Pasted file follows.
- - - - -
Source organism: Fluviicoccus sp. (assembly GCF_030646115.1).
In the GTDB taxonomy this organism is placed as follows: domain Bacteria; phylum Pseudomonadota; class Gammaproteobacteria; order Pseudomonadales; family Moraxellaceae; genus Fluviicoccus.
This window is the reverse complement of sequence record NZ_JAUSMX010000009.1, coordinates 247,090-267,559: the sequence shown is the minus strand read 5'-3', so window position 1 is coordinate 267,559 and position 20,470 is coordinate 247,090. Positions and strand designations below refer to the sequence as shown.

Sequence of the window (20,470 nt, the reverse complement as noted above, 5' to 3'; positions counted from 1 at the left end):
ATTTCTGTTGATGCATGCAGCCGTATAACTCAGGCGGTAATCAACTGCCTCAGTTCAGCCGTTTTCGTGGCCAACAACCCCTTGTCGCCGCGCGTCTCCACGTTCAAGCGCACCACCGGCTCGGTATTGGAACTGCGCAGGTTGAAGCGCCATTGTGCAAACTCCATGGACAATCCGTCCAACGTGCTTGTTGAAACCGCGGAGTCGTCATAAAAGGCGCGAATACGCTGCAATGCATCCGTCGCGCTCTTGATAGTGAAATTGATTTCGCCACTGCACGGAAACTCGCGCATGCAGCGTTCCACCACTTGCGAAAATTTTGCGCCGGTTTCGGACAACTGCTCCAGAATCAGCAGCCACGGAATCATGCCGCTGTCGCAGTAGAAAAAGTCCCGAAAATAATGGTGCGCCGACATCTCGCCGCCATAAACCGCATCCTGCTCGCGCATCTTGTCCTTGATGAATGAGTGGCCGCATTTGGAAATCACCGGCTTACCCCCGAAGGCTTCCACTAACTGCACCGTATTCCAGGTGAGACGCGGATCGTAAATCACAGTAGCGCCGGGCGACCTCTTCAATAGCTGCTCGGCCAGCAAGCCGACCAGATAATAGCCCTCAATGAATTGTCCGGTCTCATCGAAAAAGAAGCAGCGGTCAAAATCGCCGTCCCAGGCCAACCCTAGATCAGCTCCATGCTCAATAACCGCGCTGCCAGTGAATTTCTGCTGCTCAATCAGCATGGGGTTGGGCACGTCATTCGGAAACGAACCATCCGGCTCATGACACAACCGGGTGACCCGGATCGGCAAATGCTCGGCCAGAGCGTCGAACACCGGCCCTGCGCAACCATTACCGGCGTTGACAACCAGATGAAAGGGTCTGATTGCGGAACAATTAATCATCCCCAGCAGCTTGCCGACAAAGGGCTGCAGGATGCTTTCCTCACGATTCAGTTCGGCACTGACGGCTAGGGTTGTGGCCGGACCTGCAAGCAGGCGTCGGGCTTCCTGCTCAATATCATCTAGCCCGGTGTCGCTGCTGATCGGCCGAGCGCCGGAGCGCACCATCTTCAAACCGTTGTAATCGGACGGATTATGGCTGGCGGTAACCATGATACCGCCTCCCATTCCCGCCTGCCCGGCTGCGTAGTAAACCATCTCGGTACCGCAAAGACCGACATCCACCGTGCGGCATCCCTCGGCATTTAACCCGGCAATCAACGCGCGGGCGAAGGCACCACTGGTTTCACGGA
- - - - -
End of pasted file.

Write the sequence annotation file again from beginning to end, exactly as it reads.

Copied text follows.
Source organism: Fluviicoccus sp. (assembly GCF_030646115.1).
In the GTDB taxonomy this organism is placed as follows: domain Bacteria; phylum Pseudomonadota; class Gammaproteobacteria; order Pseudomonadales; family Moraxellaceae; genus Fluviicoccus.
This window is the reverse complement of sequence record NZ_JAUSMX010000009.1, coordinates 247,090-267,559: the sequence shown is the minus strand read 5'-3', so window position 1 is coordinate 267,559 and position 20,470 is coordinate 247,090. Positions and strand designations below refer to the sequence as shown.

Sequence of the window (20,470 nt, the reverse complement as noted above, 5' to 3'; positions counted from 1 at the left end):
ATTTCTGTTGATGCATGCAGCCGTATAACTCAGGCGGTAATCAACTGCCTCAGTTCAGCCGTTTTCGTGGCCAACAACCCCTTGTCGCCGCGCGTCTCCACGTTCAAGCGCACCACCGGCTCGGTATTGGAACTGCGCAGGTTGAAGCGCCATTGTGCAAACTCCATGGACAATCCGTCCAACGTGCTTGTTGAAACCGCGGAGTCGTCATAAAAGGCGCGAATACGCTGCAATGCATCCGTCGCGCTCTTGATAGTGAAATTGATTTCGCCACTGCACGGAAACTCGCGCATGCAGCGTTCCACCACTTGCGAAAATTTTGCGCCGGTTTCGGACAACTGCTCCAGAATCAGCAGCCACGGAATCATGCCGCTGTCGCAGTAGAAAAAGTCCCGAAAATAATGGTGCGCCGACATCTCGCCGCCATAAACCGCATCCTGCTCGCGCATCTTGTCCTTGATGAATGAGTGGCCGCATTTGGAAATCACCGGCTTACCCCCGAAGGCTTCCACTAACTGCACCGTATTCCAGGTGAGACGCGGATCGTAAATCACAGTAGCGCCGGGCGACCTCTTCAATAGCTGCTCGGCCAGCAAGCCGACCAGATAATAGCCCTCAATGAATTGTCCGGTCTCATCGAAAAAGAAGCAGCGGTCAAAATCGCCGTCCCAGGCCAACCCTAGATCAGCTCCATGCTCAATAACCGCGCTGCCAGTGAATTTCTGCTGCTCAATCAGCATGGGGTTGGGCACGTCATTCGGAAACGAACCATCCGGCTCATGACACAACCGGGTGACCCGGATCGGCAAATGCTCGGCCAGAGCGTCGAACACCGGCCCTGCGCAACCATTACCGGCGTTGACAACCAGATGAAAGGGTCTGATTGCGGAACAATTAATCATCCCCAGCAGCTTGCCGACAAAGGGCTGCAGGATGCTTTCCTCACGATTCAGTTCGGCACTGACGGCTAGGGTTGTGGCCGGACCTGCAAGCAGGCGTCGGGCTTCCTGCTCAATATCATCTAGCCCGGTGTCGCTGCTGATCGGCCGAGCGCCGGAGCGCACCATCTTCAAACCGTTGTAATCGGACGGATTATGGCTGGCGGTAACCATGATACCGCCTCCCATTCCCGCCTGCCCGGCTGCGTAGTAAACCATCTCGGTACCGCAAAGACCGACATCCACCGTGCGGCATCCCTCGGCATTTAACCCGGCAATCAACGCGCGGGCGAAGGCACCACTGGTTTCACGGA